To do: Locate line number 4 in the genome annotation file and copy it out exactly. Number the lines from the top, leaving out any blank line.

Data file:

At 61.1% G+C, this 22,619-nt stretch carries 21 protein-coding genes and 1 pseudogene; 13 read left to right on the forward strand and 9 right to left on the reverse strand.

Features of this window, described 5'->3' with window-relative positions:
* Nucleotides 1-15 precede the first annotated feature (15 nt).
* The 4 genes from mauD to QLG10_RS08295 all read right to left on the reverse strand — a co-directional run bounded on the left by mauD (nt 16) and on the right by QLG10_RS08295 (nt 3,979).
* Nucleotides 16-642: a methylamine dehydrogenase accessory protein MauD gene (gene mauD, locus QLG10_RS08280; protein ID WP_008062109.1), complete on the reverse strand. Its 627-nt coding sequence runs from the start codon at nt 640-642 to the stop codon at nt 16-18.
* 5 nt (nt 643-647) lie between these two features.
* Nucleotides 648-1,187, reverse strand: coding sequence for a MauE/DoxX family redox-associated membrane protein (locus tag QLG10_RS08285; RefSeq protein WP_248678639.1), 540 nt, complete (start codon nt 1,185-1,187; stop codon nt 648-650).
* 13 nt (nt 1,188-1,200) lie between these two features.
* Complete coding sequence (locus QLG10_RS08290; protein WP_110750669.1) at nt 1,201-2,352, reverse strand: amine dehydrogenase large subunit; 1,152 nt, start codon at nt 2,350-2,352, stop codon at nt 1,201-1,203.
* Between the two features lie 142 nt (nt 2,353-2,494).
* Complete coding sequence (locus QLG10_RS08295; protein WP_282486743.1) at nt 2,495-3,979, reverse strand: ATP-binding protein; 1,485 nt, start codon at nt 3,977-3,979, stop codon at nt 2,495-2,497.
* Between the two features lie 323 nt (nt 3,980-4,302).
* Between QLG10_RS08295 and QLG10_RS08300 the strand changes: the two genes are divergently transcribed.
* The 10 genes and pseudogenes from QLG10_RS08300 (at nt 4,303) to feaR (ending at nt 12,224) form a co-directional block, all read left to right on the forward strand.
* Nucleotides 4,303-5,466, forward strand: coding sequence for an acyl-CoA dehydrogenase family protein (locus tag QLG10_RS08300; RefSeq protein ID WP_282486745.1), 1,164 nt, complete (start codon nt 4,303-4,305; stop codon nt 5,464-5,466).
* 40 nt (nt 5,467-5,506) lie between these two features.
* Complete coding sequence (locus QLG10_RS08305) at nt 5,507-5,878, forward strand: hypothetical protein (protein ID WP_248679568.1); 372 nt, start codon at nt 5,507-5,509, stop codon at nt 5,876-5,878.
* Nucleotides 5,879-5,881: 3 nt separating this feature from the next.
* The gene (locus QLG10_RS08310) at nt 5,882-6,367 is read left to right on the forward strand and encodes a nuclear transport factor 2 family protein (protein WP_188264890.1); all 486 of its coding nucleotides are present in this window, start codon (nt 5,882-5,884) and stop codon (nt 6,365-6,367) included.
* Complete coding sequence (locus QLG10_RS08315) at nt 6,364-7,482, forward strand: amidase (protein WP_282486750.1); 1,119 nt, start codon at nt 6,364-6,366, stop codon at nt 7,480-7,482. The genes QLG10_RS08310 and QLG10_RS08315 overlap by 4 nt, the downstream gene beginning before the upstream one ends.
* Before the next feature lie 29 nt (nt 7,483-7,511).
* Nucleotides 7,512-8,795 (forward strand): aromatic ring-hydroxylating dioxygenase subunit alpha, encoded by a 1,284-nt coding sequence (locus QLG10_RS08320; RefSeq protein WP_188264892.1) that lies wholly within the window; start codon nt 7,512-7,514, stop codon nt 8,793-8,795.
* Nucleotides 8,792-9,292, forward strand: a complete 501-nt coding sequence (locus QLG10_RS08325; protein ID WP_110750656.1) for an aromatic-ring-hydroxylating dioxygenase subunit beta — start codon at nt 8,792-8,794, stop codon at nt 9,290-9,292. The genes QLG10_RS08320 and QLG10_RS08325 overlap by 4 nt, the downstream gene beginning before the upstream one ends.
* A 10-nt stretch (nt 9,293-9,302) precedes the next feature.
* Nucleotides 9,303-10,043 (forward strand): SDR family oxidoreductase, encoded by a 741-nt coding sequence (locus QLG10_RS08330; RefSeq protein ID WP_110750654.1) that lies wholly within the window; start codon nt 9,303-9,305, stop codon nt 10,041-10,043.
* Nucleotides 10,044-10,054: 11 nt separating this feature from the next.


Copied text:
* The 4 genes from mauD to QLG10_RS08295 all read right to left on the reverse strand — a co-directional run bounded on the left by mauD (nt 16) and on the right by QLG10_RS08295 (nt 3,979).